The trial court concluded that one request made after a known refusal to be interviewed was enough to allow and that more--repeated requests--were too many. We cannot say that in so concluding he abused his discretion. Common sense tells us that a juror who has once indicated a desire to be let alone and to put the matter of his jury service behind him by declining to be interviewed regarding it is unlikely to change his mind; and if he does, he is always free to initiate an interview. The court's order does no more than forbid nagging him into doing so. We are in no position to conclude that requiring two, or three, or twenty turndowns would be the better rule. We decline to do so and uphold this portion of the court's order.
The Ban on Inquiry into Specific Votes of Other Jurors
"No interviewer may inquire into the specific vote of any juror other than the juror being interviewed."
We must now determine the validity of the above "rule narrowly tailored to prevent the disclosure of the ballots of individual jurors," a matter on which we expressly declined comment in Express-News, 695 F.2d, at 811. Our ruling requires little more than a specific application of the general principles announced in United States v. Gurney, 558 F.2d 1202 (5th Cir.1977).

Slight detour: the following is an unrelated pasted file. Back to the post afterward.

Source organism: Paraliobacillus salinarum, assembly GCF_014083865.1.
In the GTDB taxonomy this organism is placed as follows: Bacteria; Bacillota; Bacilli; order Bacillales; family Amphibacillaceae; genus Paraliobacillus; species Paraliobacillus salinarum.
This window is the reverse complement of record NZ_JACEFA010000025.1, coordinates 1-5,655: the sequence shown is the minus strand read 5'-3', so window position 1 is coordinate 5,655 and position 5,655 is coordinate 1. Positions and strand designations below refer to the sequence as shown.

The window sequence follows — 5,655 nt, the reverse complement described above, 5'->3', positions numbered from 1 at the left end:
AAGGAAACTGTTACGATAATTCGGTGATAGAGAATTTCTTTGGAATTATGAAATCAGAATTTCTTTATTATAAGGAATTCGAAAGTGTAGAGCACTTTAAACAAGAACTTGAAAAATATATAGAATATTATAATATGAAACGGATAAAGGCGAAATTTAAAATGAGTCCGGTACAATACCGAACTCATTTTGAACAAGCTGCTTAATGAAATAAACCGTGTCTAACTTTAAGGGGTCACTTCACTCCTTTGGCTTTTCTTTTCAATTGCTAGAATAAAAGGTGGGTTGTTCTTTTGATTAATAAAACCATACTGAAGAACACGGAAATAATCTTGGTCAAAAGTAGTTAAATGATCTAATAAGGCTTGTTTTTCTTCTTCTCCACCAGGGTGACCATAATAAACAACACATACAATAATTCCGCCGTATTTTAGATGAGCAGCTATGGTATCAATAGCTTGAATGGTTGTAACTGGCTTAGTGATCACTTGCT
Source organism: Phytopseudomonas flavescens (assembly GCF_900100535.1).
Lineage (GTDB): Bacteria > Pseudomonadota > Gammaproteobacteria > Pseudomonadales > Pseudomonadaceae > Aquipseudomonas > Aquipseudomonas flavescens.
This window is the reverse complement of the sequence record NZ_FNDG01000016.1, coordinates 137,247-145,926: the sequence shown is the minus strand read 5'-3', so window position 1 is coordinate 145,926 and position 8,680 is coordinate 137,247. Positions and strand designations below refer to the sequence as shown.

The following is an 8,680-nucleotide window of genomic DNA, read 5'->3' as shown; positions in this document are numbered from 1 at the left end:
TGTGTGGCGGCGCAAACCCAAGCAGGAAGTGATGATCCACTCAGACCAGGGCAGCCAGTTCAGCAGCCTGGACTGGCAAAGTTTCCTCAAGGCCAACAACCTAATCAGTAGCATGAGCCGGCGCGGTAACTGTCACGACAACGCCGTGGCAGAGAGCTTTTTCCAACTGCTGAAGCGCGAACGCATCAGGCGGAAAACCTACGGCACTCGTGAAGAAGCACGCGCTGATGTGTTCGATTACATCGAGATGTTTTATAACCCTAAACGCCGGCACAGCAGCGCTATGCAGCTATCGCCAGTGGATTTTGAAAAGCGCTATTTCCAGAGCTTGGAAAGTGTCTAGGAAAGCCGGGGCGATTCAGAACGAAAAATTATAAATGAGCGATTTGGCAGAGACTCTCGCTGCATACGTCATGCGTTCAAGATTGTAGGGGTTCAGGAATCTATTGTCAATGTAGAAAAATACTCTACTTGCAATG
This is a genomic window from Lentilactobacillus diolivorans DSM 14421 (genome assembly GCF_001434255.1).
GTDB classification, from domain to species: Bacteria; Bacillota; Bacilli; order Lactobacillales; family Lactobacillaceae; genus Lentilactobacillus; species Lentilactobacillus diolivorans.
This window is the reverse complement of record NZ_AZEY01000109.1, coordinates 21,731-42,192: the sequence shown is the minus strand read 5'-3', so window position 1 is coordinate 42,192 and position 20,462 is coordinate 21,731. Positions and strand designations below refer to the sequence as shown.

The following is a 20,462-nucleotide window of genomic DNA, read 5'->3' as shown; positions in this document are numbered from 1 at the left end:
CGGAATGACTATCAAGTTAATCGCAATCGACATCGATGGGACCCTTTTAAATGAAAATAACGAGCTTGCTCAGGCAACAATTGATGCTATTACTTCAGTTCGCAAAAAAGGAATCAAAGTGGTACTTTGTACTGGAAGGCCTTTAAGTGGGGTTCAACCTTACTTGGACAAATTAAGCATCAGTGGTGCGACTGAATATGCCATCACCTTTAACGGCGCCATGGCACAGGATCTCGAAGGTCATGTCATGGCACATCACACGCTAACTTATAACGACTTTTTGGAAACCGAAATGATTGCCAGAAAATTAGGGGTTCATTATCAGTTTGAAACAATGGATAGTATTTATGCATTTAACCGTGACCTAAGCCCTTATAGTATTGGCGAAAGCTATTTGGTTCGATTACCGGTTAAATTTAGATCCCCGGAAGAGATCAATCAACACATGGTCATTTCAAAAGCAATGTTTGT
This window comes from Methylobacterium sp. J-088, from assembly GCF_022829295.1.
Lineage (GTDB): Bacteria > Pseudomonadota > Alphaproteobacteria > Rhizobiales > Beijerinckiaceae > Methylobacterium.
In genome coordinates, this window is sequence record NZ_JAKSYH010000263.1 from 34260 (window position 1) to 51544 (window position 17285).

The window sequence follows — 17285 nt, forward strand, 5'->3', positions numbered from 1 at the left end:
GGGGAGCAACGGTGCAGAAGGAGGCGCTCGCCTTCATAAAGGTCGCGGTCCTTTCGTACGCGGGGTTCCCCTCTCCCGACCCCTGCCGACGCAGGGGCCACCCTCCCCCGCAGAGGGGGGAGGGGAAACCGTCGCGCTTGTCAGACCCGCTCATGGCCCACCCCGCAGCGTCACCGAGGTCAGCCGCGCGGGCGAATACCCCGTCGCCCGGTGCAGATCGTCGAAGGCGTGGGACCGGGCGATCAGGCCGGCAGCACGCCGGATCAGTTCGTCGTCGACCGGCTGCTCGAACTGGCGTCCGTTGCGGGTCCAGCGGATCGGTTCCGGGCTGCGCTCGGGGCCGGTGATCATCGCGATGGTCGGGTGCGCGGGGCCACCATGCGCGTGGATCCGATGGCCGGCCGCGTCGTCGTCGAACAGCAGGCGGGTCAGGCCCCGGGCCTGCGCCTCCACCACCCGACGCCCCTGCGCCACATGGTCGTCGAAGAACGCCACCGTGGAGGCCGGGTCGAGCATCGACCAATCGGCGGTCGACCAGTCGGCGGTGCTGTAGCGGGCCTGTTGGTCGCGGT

There we held generally that members of the press, in common with all others, are free to report whatever takes place in open court but enjoy no special, First Amendment right of access to matters not available to the public at large. The particulars of jury deliberation fall in the latter class, and the court's narrow restriction was well within its discretion. As the Supreme Court observed, in the course of assuming the existence of a common-law privilege against forced disclosure of such matters:
Freedom of debate might be stifled and independence of thought checked if jurors were made to feel that their arguments and ballots were to be freely published to the world.
Clark v. United States, 289 U.S. 1, 13, 53 S.Ct. 465, 468, 77 L.Ed. 993 (1933) (Cardozo, J.).
Mandamus is DENIED. The order appealed from is AFFIRMED.
Two additional defendants, Jamiel Alexander Chagra, and Joseph Salem Chagra, were named in the indictment. Joseph Salem Chagra entered a plea of guilty before the trial of the Harrelsons and Elizabeth Chagra. Jamiel Alexander Chagra was tried separately after his wife and the Harrelsons were convicted